Posted on December 10, 2021 by Rabbi Arnie Gluck
This week’s parashah, Vayigash, offers a clear and powerful example of what has been called writing one’s spiritual autobiography.
In Genesis 45:4-8 Joseph offers this remarkable retelling of his story:
“Then Joseph said to his brothers, ‘Come forward to me.’ And when they came forward, he said, ‘I am your brother Joseph, he whom you sold into Egypt. Now, do not be distressed or reproach yourselves because you sold me hither; it was to save life that God sent me ahead of you. … God has sent me ahead of you to ensure your survival on earth, and to save your lives in an extraordinary deliverance. So, it was not you who sent me here, but God…’”
Joseph’s words are powerful and moving. But, objectively, they bear little resemblance to the events as they were described in the previous chapters of Genesis. Clearly, this is an interpretation of the facts that one might reasonably describe as revisionist. So, why does Joseph do it? Why does he rewrite his story?
In the strictly factual version, Joseph is a victim, the object of the malice of others. His brothers threw him into a pit and sold him into slavery. Potiphar’s wife tried to seduce him, and when he refused her advances she told her husband that he had attacked her. Then Potiphar had him thrown into prison.
Now, in Joseph’s retelling, he has become the author of his own story. From once being the object, he has become the subject. He has shaped a narrative that gives meaning and purpose to his life — a narrative that is empowering.
The historian Yosef Chaim Yerushalmi wrote about the difference between history and memory. History, he said, is the attempt to uncover objective facts, to determine what happened.
Memory, by contrast, is the attempt to derive meaning from events of the past, to construct a narrative that helps us define who we are and what we want to be.
We Jews are a people of memory more than history. Our tradition is one of storytelling that has shaped our identity and informed our aspirations.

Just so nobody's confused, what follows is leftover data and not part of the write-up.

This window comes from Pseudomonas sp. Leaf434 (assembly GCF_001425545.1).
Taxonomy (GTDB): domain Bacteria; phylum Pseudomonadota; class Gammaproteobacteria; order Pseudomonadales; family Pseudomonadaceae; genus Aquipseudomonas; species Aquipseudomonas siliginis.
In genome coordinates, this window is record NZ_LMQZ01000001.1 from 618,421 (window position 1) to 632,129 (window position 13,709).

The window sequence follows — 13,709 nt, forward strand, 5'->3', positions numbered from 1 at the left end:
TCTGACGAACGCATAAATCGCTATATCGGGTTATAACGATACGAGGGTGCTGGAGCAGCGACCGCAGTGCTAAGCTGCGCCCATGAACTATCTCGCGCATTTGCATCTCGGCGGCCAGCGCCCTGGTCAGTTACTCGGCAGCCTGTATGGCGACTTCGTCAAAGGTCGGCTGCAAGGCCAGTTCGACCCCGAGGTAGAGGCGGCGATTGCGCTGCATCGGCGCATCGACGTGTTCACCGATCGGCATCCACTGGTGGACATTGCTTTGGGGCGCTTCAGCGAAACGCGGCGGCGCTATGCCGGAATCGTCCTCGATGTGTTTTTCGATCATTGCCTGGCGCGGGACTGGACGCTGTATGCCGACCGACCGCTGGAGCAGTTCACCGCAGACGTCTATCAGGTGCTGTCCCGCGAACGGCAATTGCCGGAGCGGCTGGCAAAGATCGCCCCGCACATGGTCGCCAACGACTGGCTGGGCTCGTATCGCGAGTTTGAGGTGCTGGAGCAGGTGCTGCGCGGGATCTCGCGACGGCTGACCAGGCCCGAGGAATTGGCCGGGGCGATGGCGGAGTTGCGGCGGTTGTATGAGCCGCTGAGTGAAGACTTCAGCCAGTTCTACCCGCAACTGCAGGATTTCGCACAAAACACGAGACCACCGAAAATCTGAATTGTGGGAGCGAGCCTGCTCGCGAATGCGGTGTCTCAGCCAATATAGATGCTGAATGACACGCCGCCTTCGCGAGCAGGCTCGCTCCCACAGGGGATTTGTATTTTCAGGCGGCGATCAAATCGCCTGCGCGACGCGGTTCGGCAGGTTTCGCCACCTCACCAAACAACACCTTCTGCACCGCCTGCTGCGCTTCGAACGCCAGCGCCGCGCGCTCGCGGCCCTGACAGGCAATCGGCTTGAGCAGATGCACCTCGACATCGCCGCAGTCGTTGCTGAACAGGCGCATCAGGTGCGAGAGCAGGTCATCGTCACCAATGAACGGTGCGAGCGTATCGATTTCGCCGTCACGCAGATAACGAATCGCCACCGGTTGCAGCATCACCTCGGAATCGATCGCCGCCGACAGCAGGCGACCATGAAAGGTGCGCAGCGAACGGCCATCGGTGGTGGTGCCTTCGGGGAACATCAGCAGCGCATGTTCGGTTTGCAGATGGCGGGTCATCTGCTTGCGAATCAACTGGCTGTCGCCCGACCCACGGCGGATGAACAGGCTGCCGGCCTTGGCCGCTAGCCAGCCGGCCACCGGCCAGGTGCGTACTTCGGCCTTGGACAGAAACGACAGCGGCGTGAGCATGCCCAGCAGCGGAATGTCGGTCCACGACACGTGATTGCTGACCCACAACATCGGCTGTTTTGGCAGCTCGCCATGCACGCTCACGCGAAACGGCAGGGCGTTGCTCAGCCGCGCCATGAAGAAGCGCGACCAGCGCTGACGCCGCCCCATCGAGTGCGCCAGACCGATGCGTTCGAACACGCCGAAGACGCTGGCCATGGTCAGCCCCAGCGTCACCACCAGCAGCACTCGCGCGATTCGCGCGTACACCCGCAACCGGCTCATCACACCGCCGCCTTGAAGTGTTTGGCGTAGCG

Consider the Passover Haggadah’s retelling of our enslavement in Egypt. It goes beyond recounting our suffering to emphasizing the ways that we resisted our oppressors. In the face of great cruelty, we preserved our dignity and identity. We didn’t change our names. We helped each other bear the burdens imposed upon us. We were courageous and resilient. To this day, this is the story we tell our children, and it is one that inspires pride.
Another example is the way our tradition speaks of the destruction of the First and Second Temples in Jerusalem. Factually, in both instances, we were vanquished by our enemies, first by the Babylonians and then by the Romans.
But that’s not the story we tell. According to the Talmud, the First Temple was destroyed on account of idolatry, and the Second Temple because of baseless hatred among our people.
According to the historical facts, we were hapless victims. Our narrative, by contrast, offers us a positive way forward. It bids us to examine our deeds and empowers us to be better, kinder, and more faithful people who can learn and grow.
Another example is Israel’s take on Yom HaShoah, Holocaust Memorial Day, which is Israel is called Yom HaShoah v’HaG’vurah, Holocaust and Heroism Day.
By adding the dimension of our people’s heroic resistance, Israel’s remembrance of the darkest chapter of our history is infused with light and enables us to see ourselves as a proud and strong people capable of defending ourselves and determined to do so evermore.
Like Joseph, our lives have their ups and downs. Things happen to us, many of which are beyond our control. But Joseph teaches by his example that we have a choice. We can see ourselves as objects, victims of circumstance or of the malice of others, or we can choose to be the authors of our stories, to construct narratives that are empowering, that lift up our dignity — stories of our endurance and resilience, tales of fortitude, courage, and strength.
May we ever be a people of memory whose stories inspire us to chart a path to a future that is bright with promise for ourselves and for generations to come.
Rabbi Arnie Gluck